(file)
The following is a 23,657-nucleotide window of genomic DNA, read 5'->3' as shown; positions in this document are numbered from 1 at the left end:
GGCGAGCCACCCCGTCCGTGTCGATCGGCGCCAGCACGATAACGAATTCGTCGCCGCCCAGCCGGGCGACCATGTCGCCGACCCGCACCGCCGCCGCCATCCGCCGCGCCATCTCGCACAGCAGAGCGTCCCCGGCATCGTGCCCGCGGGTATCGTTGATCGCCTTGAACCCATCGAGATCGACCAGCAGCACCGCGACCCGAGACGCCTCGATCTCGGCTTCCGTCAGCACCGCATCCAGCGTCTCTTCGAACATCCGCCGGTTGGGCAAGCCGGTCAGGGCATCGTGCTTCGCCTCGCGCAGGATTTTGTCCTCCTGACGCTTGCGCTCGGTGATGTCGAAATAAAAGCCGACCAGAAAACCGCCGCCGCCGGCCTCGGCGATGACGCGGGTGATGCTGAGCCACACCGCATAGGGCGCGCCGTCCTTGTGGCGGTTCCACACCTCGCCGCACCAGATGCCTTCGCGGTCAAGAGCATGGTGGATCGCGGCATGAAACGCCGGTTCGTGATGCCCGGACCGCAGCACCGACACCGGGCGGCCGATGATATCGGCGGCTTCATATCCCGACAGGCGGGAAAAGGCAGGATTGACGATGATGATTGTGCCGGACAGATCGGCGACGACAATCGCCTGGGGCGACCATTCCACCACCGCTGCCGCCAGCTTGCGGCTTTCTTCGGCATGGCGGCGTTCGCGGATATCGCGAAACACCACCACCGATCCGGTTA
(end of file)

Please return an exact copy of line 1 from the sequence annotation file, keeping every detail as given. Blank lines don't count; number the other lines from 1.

The following is a 23,657-nucleotide window of genomic DNA, read 5'->3' as shown; positions in this document are numbered from 1 at the left end: